Fiduciaries vs. Brokers -
Do YOU Know the Difference?
Choosing an advisor to help you manage your personal wealth is one of the most important decisions that you can make. Your decision and its residual effects can impact your life and lifestyle for decades, as well as the legacy that you leave for your family and loved ones or the charities and causes that you support.
Therefore, it's crucial to work with someone you can trust - someone who are dedicated to understanding and addressing YOUR specific individual goals and needs. Watch the video below before you make your decision on which type of advisor firm to use, and learn what the crucial differences between Fiduciaries and Brokers means to you.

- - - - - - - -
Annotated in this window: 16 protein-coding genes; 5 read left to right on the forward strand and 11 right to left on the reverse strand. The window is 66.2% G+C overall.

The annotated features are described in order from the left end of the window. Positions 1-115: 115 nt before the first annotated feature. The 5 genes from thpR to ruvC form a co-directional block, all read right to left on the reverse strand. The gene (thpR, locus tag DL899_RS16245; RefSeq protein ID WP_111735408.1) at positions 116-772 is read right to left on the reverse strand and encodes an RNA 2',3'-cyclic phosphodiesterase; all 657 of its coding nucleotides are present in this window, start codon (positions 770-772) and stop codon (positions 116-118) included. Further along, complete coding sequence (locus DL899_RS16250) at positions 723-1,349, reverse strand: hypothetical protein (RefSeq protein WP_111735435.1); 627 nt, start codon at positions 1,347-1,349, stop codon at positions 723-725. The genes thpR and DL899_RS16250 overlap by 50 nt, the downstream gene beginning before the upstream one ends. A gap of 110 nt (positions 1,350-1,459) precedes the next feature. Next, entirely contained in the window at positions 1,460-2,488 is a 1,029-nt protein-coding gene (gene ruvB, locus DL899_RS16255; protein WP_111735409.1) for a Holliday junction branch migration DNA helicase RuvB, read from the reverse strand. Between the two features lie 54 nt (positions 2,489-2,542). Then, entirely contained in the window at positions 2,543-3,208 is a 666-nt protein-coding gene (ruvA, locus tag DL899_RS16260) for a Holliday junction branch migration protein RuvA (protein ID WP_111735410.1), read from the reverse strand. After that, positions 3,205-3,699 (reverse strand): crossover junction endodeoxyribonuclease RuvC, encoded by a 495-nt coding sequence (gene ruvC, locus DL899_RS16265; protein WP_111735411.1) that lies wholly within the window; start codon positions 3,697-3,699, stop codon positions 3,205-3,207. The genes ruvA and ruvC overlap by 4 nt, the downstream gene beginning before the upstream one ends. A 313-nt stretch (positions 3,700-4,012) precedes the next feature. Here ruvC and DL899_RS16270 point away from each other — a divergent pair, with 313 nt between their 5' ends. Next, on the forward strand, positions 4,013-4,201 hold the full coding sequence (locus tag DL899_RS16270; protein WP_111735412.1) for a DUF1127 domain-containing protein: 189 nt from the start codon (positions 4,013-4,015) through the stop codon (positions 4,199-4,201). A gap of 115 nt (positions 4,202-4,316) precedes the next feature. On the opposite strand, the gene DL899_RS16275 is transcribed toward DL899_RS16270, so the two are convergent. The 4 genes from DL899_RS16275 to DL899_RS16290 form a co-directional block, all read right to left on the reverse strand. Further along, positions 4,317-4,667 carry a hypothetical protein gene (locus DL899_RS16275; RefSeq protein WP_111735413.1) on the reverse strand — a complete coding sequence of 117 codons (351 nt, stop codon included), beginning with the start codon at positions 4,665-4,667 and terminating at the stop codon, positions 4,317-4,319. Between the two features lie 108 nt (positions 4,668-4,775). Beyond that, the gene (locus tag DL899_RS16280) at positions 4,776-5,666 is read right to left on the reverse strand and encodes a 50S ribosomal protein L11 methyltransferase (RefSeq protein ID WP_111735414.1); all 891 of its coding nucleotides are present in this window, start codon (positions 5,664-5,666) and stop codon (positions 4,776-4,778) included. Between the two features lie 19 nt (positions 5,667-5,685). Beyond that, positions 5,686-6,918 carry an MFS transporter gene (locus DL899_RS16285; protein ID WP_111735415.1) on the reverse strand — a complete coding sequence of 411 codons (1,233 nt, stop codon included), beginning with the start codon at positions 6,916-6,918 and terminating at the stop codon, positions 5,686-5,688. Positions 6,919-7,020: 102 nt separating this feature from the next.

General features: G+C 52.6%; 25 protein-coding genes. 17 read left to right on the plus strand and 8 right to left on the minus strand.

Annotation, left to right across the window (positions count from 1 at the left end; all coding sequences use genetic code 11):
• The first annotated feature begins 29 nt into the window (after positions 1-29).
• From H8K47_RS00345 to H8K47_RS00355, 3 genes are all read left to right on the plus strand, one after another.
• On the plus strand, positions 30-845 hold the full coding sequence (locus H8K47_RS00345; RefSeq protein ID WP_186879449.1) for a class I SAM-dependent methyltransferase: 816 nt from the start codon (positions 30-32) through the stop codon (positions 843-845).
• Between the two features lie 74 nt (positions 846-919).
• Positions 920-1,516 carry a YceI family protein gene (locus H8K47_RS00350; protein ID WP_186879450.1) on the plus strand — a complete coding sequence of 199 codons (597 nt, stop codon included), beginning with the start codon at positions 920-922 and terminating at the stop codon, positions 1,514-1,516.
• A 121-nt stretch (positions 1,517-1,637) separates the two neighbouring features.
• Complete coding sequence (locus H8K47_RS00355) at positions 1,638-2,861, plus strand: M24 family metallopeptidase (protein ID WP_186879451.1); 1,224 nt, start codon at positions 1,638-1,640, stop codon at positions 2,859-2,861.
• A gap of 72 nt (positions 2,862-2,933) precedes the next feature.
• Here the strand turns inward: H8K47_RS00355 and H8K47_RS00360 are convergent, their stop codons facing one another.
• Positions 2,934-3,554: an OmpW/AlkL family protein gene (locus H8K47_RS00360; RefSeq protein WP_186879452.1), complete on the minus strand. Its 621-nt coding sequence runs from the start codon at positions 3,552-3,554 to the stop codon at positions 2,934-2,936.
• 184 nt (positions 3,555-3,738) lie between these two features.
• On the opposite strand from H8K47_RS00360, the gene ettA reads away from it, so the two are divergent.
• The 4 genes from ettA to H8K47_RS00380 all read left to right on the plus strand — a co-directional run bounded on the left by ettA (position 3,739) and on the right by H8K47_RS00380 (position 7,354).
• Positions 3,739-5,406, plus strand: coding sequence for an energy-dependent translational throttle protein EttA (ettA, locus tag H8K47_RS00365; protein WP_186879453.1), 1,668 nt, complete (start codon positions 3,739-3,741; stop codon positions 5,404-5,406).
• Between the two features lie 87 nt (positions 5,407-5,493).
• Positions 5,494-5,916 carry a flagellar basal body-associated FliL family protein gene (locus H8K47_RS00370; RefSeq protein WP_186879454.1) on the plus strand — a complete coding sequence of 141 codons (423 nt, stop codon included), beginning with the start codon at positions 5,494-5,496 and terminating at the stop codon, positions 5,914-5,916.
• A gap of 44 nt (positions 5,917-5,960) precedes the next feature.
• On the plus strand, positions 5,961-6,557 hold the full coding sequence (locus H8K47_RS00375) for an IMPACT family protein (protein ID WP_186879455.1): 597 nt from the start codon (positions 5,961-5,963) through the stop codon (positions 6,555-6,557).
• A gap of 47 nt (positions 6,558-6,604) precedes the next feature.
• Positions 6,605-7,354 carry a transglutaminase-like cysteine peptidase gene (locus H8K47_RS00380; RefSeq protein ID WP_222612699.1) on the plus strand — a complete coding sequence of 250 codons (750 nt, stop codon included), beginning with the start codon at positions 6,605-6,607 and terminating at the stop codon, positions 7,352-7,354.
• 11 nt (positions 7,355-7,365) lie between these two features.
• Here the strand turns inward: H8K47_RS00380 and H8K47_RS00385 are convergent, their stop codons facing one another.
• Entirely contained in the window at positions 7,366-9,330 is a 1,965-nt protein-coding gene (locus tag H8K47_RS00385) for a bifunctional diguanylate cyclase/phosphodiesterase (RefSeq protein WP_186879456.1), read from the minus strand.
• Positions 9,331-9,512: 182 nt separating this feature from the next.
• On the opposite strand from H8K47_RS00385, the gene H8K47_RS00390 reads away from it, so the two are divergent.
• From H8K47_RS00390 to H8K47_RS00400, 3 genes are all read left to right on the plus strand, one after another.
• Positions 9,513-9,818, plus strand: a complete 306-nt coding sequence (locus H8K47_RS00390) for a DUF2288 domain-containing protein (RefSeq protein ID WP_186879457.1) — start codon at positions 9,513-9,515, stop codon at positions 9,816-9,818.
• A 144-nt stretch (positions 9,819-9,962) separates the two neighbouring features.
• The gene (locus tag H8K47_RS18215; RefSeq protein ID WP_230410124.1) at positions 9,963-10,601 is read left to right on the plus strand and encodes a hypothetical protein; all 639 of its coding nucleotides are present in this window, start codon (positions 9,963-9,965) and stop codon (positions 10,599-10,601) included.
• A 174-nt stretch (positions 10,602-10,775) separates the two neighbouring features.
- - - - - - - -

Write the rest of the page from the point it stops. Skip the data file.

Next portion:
THE FIVE FIDUCIARY RESPONSIBILITIES
1) PUT THE CLIENT'S BEST INTERESTS FIRST
2) ACT IN UTMOST GOOD FAITH
3) PROVIDE FULL AND FAIR DISCLOSURE OF ALL MATERIAL FACTS
4) DO NOT MISLEAD CLIENTS
5) EXPOSE ALL CONFLICTS OF INTEREST TO CLIENTS
In sum, a Fiduciary is someone who has a legal obligation to act on another person's best interest. A Broker is someone who facilitates a financial transaction between two parties, often receiving a one-time commission for their services. "Dually registered" advisors are both brokers and fiduciaries and may switch hats as needed, with little or no notice to a client.
The Securities and Exchange Commission (S.E.C.) is responsible for overseeing investment advisers. At Rainbow Retirement Planning, we are registered investment advisor representatives - not brokers - and as such, we are “fiduciaries” to our advisory clients...100% of the time. This means that we have a fundamental obligation to act in the best interests of our clients and to provide investment advice in our clients’ best interests.
Quite simply put: we owe our clients a duty of undivided loyalty and utmost good faith. When? To quote that '70's song: "Always and Forever."